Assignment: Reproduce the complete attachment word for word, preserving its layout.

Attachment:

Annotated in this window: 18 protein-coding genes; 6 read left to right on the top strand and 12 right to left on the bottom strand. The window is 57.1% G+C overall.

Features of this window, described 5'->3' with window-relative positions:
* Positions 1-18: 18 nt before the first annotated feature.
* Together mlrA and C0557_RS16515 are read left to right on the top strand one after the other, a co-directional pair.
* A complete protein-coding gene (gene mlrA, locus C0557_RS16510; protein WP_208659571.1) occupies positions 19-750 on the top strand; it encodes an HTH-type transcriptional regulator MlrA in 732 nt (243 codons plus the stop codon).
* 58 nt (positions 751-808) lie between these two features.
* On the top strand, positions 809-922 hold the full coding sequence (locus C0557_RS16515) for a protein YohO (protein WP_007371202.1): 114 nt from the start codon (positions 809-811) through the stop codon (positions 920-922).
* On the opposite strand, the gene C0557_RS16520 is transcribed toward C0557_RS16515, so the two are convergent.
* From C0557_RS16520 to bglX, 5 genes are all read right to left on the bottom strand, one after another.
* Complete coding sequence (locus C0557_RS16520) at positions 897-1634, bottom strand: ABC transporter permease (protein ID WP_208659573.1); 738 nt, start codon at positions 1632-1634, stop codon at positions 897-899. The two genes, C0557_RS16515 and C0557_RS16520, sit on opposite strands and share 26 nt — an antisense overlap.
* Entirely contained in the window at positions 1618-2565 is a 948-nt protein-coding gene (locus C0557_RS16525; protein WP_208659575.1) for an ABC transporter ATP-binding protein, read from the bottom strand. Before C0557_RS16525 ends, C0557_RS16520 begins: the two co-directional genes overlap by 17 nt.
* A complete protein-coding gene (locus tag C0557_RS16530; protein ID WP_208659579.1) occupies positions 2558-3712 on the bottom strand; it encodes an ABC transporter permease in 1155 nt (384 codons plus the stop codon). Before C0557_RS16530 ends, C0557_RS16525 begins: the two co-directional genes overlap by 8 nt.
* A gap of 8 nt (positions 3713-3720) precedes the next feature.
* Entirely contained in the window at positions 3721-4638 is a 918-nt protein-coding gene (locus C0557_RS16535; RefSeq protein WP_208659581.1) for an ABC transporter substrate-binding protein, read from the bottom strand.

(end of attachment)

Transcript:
Annotated in this window: 18 protein-coding genes; 6 read left to right on the top strand and 12 right to left on the bottom strand. The window is 57.1% G+C overall.

Features of this window, described 5'->3' with window-relative positions:
* Positions 1-18: 18 nt before the first annotated feature.
* Together mlrA and C0557_RS16515 are read left to right on the top strand one after the other, a co-directional pair.
* A complete protein-coding gene (gene mlrA, locus C0557_RS16510; protein WP_208659571.1) occupies positions 19-750 on the top strand; it encodes an HTH-type transcriptional regulator MlrA in 732 nt (243 codons plus the stop codon).
* 58 nt (positions 751-808) lie between these two features.
* On the top strand, positions 809-922 hold the full coding sequence (locus C0557_RS16515) for a protein YohO (protein WP_007371202.1): 114 nt from the start codon (positions 809-811) through the stop codon (positions 920-922).
* On the opposite strand, the gene C0557_RS16520 is transcribed toward C0557_RS16515, so the two are convergent.
* From C0557_RS16520 to bglX, 5 genes are all read right to left on the bottom strand, one after another.
* Complete coding sequence (locus C0557_RS16520) at positions 897-1634, bottom strand: ABC transporter permease (protein ID WP_208659573.1); 738 nt, start codon at positions 1632-1634, stop codon at positions 897-899. The two genes, C0557_RS16515 and C0557_RS16520, sit on opposite strands and share 26 nt — an antisense overlap.
* Entirely contained in the window at positions 1618-2565 is a 948-nt protein-coding gene (locus C0557_RS16525; protein WP_208659575.1) for an ABC transporter ATP-binding protein, read from the bottom strand. Before C0557_RS16525 ends, C0557_RS16520 begins: the two co-directional genes overlap by 17 nt.
* A complete protein-coding gene (locus tag C0557_RS16530; protein ID WP_208659579.1) occupies positions 2558-3712 on the bottom strand; it encodes an ABC transporter permease in 1155 nt (384 codons plus the stop codon). Before C0557_RS16530 ends, C0557_RS16525 begins: the two co-directional genes overlap by 8 nt.
* A gap of 8 nt (positions 3713-3720) precedes the next feature.
* Entirely contained in the window at positions 3721-4638 is a 918-nt protein-coding gene (locus C0557_RS16535; RefSeq protein WP_208659581.1) for an ABC transporter substrate-binding protein, read from the bottom strand.